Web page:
PALMER — Local residents interested in Palmer’s sister city program and events received some peaceful insight into Japanese culture on Saturday.
As part of the organization’s annual meeting, Palmer Saroma Kai hosted University of Alaska Anchorage (UAA) professors Hiroko Harada and Yuki Moore for a demonstration of the Omotesenke tea ceremony at the United Protestant Presbyterian Church in Palmer. The ceremony is a traditional Japanese art form sometimes referred to as the “Way of Tea,” a literal translation of the generic word used to describe all types of tea ceremony.
Though people can spend years studying the way of tea, it doesn’t take long for most to pick up the basics, Moore said. By the end of her semester-long classes at the university, most students can perform the necessary motions and tasks of the ceremony, she said.
Moore, who moved to Alaska 16 years ago, did not expect the ceremony to catch on with her American students when she first started teaching at UAA.
“I never thought people would be patient in tea ceremony … (but) everybody loved it,” she said.
Like any other art form or sport, the ceremony takes patience and practice. To become a master, one must learn how to properly whisk the powdered green tea leaves with the water, how to hold the mixing bowl and how to present the cup to the guest, among other things. A ceremony can last anywhere from 10 minutes — like the one demonstrated in Palmer on Saturday — to four hours, Moore said.
That may sound like a long time for anyone to sit still, but Moore said children learn the motions quickest.
“With younger kids it’s better because they’re just like sponges,” she said.
When asked about the purpose of the ceremony — aside from entertainment — Moore said it’s mostly about finding inner peace, even if only for an afternoon.
“People really need to relax these days, right?” she said.
And if the master or guest makes a mistake, it doesn’t ruin the event.
“Most importantly, just enjoy” the ceremony, Moore said.
Several people in attendance at Saturday’s event had experienced some kind of Japanese tea ceremony, but it was a first for three Palmer students preparing for travel to Saroma, Hokkaido, Japan this summer.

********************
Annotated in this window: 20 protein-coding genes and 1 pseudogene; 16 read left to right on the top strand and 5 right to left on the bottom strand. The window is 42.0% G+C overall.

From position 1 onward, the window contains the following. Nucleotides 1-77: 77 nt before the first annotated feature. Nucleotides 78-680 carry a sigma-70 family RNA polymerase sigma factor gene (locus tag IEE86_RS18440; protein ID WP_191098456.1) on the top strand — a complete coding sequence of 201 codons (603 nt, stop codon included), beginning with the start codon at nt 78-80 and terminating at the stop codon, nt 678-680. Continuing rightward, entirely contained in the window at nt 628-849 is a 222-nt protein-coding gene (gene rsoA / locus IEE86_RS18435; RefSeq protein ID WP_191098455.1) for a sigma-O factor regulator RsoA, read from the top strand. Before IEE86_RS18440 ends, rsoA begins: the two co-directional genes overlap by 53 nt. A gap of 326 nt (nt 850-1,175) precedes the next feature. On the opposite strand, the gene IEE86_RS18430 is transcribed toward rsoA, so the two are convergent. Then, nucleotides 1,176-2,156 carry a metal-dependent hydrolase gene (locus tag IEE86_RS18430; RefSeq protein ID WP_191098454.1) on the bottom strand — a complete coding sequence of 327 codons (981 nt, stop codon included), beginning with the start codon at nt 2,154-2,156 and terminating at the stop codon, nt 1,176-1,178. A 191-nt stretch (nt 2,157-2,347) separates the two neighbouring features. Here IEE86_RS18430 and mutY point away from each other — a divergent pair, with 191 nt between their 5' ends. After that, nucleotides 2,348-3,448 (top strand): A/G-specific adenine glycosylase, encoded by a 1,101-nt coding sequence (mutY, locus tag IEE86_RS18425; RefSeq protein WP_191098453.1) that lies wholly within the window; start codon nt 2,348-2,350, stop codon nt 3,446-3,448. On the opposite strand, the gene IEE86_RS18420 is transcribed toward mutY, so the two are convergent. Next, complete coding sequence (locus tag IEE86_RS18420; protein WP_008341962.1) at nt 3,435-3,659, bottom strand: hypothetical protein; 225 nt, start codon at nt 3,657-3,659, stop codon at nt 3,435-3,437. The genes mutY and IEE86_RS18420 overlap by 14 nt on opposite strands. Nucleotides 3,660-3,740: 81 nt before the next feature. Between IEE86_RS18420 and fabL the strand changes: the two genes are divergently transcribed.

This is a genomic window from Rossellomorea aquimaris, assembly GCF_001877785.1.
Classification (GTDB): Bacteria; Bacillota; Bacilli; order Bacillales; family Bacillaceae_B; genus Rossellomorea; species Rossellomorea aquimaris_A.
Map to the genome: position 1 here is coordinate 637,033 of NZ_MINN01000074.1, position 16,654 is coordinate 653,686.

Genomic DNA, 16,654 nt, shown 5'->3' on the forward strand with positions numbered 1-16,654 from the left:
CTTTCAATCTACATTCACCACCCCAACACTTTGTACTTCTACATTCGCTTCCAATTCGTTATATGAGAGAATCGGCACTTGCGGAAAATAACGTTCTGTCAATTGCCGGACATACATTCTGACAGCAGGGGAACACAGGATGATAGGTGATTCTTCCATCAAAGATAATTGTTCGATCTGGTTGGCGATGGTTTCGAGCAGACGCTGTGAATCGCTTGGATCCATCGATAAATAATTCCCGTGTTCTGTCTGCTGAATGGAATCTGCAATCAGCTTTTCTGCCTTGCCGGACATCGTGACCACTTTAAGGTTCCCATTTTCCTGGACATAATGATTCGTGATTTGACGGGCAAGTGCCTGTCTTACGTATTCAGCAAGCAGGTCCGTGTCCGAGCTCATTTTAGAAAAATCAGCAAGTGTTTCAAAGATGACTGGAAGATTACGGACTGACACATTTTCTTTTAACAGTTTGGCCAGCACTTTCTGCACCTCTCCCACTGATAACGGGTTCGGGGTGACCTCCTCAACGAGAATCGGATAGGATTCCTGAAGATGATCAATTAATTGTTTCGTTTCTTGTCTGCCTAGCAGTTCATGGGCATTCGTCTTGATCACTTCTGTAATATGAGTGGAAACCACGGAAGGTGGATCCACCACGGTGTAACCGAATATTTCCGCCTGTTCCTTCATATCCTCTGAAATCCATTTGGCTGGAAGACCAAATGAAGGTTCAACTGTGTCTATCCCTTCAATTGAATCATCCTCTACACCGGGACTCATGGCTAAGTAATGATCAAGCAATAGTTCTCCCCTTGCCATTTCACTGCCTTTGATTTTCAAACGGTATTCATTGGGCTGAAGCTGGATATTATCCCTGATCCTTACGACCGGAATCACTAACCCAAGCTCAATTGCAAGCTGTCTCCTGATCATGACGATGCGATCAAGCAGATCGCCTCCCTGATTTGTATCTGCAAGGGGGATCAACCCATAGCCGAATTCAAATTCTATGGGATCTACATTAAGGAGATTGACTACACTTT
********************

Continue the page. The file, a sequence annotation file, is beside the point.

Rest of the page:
Beginning in mid-June, eight students and two staff members from Palmer Junior Middle and Palmer High will spend two weeks in the northern seaside town, learning the language, customs and culture of the region. Each student will have a Japanese host family to stay the night with.
Seventh-grader Anesia Pavilla said she’s excited to meet new people and get over her fear of talking in front of large groups (like she did in introducing herself at the Saturday meeting) while in Japan. She became intrigued by the Japanese language, culture and people through anime and manga, or Japanese cartoons.
“I didn’t know it was from Japan (at first),” she said.
Her classmate, Tucker Christiansen, said he decided to apply for the exchange program because Japan “sounded really fun.”
Haley Hershman, a Palmer High junior, said she’s looking forward to the “life experiences” the trip is sure to bring.
Joining these three students will be middle-schoolers Lillian Bryan and Anika McDonough, along with high school students Connor Monroe, Hannah Villanueva and Tabitha Villanueva. Kim Akers and Elizabeth Crowley will serve as chaperones.
The exchange program started shortly after Palmer and Saroma were declared sister cities in 1980. Palmer Saroma Kai developed more recently as a volunteer organization to support the sister city relationship in whatever way possible. Last summer, the nonprofit was able to supplement city funding for the 35th anniversary celebration with thousands of dollars in membership dues.
Board members are: Carla Swick (president), Shunji Ninoyu (vice president), Lee Henrikson (secretary), Tanya Lang (treasurer), Mike Chmielewski and Heather Kelley.
For more information on the organization’s future meetings and events, search for “Palmer Saroma Kai” on Facebook and request to be added to the group. To submit content or subscribe to a print newsletter, contact Carla Swick at email@example.com or 907-775-0807.
Contact reporter Caitlin Skvorc at 352-2266 or firstname.lastname@example.org.